Modern technology has enabled man to perform tasks that were once considered impossible.

Hydraulics, for example, has made life easier by giving man the power to generate immense power from a light nudge. This technology has proved useful in the automotive world, where it is used for car brakes and even steering wheel systems.

Since hydraulics work with the help of a lubricant or fluid, it is important to keep the fluid level under control. But there are a lot of things to consider before you can decide on the best fluid for your steering system. It all depends on the type of power steering in your car and the model and make of your car.

In this article, we will talk about power steering in general and power steering fluids in particular.

Types of Power Steering Fluids

Power Steering Fluid

A power steering fluid is usually marketed as a single fluid, but some steering systems may use different fluids. The other most commonly used power steering fluid is an automatic transmission fluid. This lubricant is less dense and tolerates hot temperatures quite well, making it an excellent alternative to conventional power steering fluids.

But on the other hand, there is not a single transmission fluid on the market. There are different types of automatic transmission fluids, and the right one must be chosen.

When choosing a power steering fluid, it is best to follow the manufacturer’s recommendation. Refer to your manufacturer’s owner’s manual and read the section on fluids. There you will find the recommended amount of fluid and the correct fluid to enter the system.

Sometimes the type of power steering fluid is printed on the cover of the power steering fluid reservoir. If you cannot find it anywhere, you can contact your nearest mechanic for professional advice. These consultations do not cost a lot of money, but even if they do cost a lot, they will save you from future problems.

RELATED: How Often Should You Replace the Power Steering Fluid?

Hydraulics vs EPS

There are mainly two types of power steering systems: one works according to the conventional principles of physics, while the other uses the concepts of electricity to activate actuators. Most modern cars have abandoned the use of hydraulic power steering because of the need to check regularly for power steering fluid.

The fluid can leak or become contaminated, which can lead to power steering failure. Such problems will not occur if you have EPS (electronic power steering). Electronic power steering uses electrical pulses to activate actuators, which in turn send a force to the steering rack.

As long as the electronic system sends signals to the wheels, the steering wheel works effectively. If it fails, the steering becomes sluggish. Fortunately, it is not necessary to check fluids in a hydraulic system, which is why EPS is quite famous among all cars today.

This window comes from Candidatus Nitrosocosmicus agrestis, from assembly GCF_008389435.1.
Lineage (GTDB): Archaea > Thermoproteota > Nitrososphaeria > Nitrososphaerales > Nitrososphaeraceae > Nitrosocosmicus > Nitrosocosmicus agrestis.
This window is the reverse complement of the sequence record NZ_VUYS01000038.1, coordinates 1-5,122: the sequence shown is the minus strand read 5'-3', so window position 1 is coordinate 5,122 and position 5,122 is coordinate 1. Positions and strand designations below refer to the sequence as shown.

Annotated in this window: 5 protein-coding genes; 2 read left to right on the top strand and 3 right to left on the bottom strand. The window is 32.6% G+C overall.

Power Steering Fluid Basics

Power Steering Fluid Types

Before we talk about the different power steering fluids available on the market, let’s shed some light on power steering fluids in general. Power steering fluid ensures that your car’s power steering functions smoothly. The fluid keeps the entire steering system responsive.

The fluid generally consists of silicone or mineral based oils, but synthetic oil is also used. The synthetic oil is usually similar to the automatic transmission oil used in most vehicles. Different types of fluids are suitable for different types of power steering systems. So if you use the wrong type of fluid for the wrong steering system, you could seriously damage it.

A power steering system works by activating hydraulic actuators that transmit precise force to the wheels and assist in turning the vehicle. This way, you don’t have to expend immense force to turn your vehicle. In other words, you can apply a tiny amount of force, and the hydraulic system will increase that force tenfold and cause you no trouble.

The steering wheel is connected to the hydraulic actuators, which in turn are connected to the axle, so that the steering can function even if the hydraulic system fails. Therefore, it is not an immediate problem if the hydraulic system fails, but you must remember that replacement and repairs can cost a lot of money.

Power Steering Problems

If you fill the wrong fluid into the power steering system, the whole system can be destroyed if you are unlucky. Therefore it is important that you fill in the correct fluid. In addition, the power steering system can deteriorate over time and cause problems if you do not pay attention to the lubricant level.

Fortunately, a failing power steering system gives telltale signs that may indicate an impending failure.

Power steering fluid can also leak. There may be a hole in your reservoir or in the lines connecting the reservoir to the chamber. To remedy this, you can fill a leak sealant and then add the power steering fluid.


There are a number of things to consider when changing the power steering fluid. In all considerations, it should be noted that hydraulic systems are quite difficult to maintain. This is especially true for those who are not so good with cars.

Such people are at the behest of technicians and mechanics who can say and do anything to settle a hefty bill. It is therefore the responsibility of all car owners to find out about all basic maintenance work on a car so that you cannot be fooled by a mechanic.

Always check the fluid your power steering system needs, in terms of its quantity and quality. It is also a good idea to choose an EPS system if you don’t have one yet. However, hydraulic power steering systems have their advantages over EPS systems, which are often too good to ignore.